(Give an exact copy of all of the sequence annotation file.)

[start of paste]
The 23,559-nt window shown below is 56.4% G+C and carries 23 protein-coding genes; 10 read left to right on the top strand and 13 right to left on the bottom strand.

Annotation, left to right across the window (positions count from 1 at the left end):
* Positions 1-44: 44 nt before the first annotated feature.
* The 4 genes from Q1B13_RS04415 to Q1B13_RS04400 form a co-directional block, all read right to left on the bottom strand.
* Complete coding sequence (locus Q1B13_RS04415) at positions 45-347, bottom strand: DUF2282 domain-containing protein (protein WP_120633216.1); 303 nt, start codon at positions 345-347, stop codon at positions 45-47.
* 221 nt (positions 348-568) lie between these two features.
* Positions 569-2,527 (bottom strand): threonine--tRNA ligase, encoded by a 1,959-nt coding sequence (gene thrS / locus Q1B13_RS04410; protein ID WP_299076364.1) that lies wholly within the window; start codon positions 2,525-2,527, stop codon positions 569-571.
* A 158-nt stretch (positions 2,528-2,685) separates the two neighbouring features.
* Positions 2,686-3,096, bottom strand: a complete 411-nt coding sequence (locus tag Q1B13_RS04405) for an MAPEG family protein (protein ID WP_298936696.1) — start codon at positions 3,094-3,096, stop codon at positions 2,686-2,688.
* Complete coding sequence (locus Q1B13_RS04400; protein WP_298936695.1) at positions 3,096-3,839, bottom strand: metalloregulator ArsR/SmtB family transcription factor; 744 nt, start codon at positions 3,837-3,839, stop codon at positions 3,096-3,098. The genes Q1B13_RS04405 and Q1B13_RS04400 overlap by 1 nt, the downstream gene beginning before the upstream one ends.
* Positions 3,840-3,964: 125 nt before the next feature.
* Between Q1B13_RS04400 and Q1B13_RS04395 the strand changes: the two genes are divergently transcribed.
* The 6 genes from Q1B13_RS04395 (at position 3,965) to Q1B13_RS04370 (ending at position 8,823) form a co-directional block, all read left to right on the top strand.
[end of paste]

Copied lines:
The 23,559-nt window shown below is 56.4% G+C and carries 23 protein-coding genes; 10 read left to right on the top strand and 13 right to left on the bottom strand.

Annotation, left to right across the window (positions count from 1 at the left end):
* Positions 1-44: 44 nt before the first annotated feature.
* The 4 genes from Q1B13_RS04415 to Q1B13_RS04400 form a co-directional block, all read right to left on the bottom strand.
* Complete coding sequence (locus Q1B13_RS04415) at positions 45-347, bottom strand: DUF2282 domain-containing protein (protein WP_120633216.1); 303 nt, start codon at positions 345-347, stop codon at positions 45-47.
* 221 nt (positions 348-568) lie between these two features.
* Positions 569-2,527 (bottom strand): threonine--tRNA ligase, encoded by a 1,959-nt coding sequence (gene thrS / locus Q1B13_RS04410; protein ID WP_299076364.1) that lies wholly within the window; start codon positions 2,525-2,527, stop codon positions 569-571.
* A 158-nt stretch (positions 2,528-2,685) separates the two neighbouring features.
* Positions 2,686-3,096, bottom strand: a complete 411-nt coding sequence (locus tag Q1B13_RS04405) for an MAPEG family protein (protein ID WP_298936696.1) — start codon at positions 3,094-3,096, stop codon at positions 2,686-2,688.
* Complete coding sequence (locus Q1B13_RS04400; protein WP_298936695.1) at positions 3,096-3,839, bottom strand: metalloregulator ArsR/SmtB family transcription factor; 744 nt, start codon at positions 3,837-3,839, stop codon at positions 3,096-3,098. The genes Q1B13_RS04405 and Q1B13_RS04400 overlap by 1 nt, the downstream gene beginning before the upstream one ends.
* Positions 3,840-3,964: 125 nt before the next feature.
* Between Q1B13_RS04400 and Q1B13_RS04395 the strand changes: the two genes are divergently transcribed.
* The 6 genes from Q1B13_RS04395 (at position 3,965) to Q1B13_RS04370 (ending at position 8,823) form a co-directional block, all read left to right on the top strand.